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Padma Bhushan awardee Anna Rajam Malhotra passed away yesterday. Here is a tribute to all the challenges she faced as the first female IAS officer.
It was a couple of years since India had gained independence from the clutches of British Raj. That was still a time when women were mostly confined to the four walls of the home. Kitchen and caring for the family were considered as their domain, it was their most important responsibility which they had to dutifully fulfill.
It was from this very societal setup Anna Rajam Malhotra, independent India’s first female IAS officer emerged. Its very hard to believe, isn’t it? But with her sheer will, determination and capabilities Anna Rajam fought against all the odds, led an exemplary life as an administrative service officer. She has many successful development projects like the 1st computerized port at Nhava Sheva, Mumbai, done under her supervision.
Born in Alleppey, Kerala, she completed her schooling in Calicut. She got her MA degree in English from the Madras University. She cleared the civil service exams in the year of 1950. Not aware of the fact, that she was the first woman to do so, she went to attend the interview.
Her struggles and fights against gender bias began from that very moment. People’s mindset being different back then caused problems for Anna Rajam, they were very skeptical about accepting her as an administrative officer. During the interview the board of selectors discouraged her from joining. They were doubtful about a women’s capabilities in handling matters related to public affairs or the law and order. They were ready to offer other posts ‘more suitable to women’ like the foreign service or the central service. A very committed young women Anna Rajam didn’t budge.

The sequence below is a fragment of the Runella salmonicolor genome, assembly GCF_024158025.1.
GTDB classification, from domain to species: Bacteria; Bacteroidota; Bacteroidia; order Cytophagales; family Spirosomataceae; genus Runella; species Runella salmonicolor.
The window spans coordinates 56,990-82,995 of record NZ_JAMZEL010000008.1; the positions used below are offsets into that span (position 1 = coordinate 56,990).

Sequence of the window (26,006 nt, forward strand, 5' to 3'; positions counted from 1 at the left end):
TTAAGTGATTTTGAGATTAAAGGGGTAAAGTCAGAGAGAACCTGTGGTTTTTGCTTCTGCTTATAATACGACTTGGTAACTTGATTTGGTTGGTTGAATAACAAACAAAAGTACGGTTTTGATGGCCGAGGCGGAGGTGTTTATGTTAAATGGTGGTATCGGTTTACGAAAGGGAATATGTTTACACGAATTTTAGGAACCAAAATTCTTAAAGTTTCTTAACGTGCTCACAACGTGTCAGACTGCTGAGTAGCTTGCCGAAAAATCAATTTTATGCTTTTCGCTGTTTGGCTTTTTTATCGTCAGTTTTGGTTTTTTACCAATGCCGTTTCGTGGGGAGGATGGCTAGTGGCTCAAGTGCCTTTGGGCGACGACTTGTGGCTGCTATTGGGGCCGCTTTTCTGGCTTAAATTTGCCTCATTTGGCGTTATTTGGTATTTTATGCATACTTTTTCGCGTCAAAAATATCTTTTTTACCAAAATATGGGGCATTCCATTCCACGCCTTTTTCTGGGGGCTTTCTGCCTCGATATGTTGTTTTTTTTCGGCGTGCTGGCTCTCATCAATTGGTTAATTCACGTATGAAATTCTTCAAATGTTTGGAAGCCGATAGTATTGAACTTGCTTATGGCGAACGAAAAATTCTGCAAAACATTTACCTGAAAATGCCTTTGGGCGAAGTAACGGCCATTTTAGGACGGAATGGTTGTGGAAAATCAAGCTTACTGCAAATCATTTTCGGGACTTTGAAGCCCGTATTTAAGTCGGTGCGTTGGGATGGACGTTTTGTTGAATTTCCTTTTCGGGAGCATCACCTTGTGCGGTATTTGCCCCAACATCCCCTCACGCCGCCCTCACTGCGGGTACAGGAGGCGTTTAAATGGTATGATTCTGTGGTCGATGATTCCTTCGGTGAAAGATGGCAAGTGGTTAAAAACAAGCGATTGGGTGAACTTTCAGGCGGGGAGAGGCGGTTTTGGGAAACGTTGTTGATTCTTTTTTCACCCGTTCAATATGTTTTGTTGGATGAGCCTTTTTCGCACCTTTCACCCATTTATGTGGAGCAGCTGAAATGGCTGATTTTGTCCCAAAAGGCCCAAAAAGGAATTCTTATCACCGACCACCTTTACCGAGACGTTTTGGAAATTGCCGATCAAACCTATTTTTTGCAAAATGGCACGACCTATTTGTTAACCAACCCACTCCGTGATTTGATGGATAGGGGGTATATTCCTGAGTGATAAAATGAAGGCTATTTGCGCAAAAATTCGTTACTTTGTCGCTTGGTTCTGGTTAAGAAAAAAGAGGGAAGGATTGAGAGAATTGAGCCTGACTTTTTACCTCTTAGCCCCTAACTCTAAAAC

Even the Chief Minister of the Madras state back then, C. Rajagopalachari had his grave doubts about her capabilities after her first posting there. More than clearing the exam it was challenging for her to prove her worth to all these people. With hard work and strong resolve, she did it!
She had to often do more than what men usually did to prove that women are capable too and all that they need is right opportunities. She got herself trained in horse riding, rifle and revolver shooting and also using magisterial powers to stay in par or even ahead of men. Back then in the 1950s this must have been a revolution, a women learning all these rather than the kitchen chores.
Her efforts paid off. She worked with Prime Minister Rajiv Gandhi in Asiad project, she travelled to 8 states with Indira Gandhi regarding agriculture and food production and she has also worked with 7 Chief Ministers. The Indian government recognized her services to the nation and awarded her the Padma Bhushan in 1989.
At the age of 91, this great change maker passed away yesterday. The way she led her life is a learning for all of us, women. Like her we must fear not to take the first step and be a propagator of change. The consequences are going to be severe, but we should be brave enough to face them and then success will be ours.
Image Source – Interview with The Hindu
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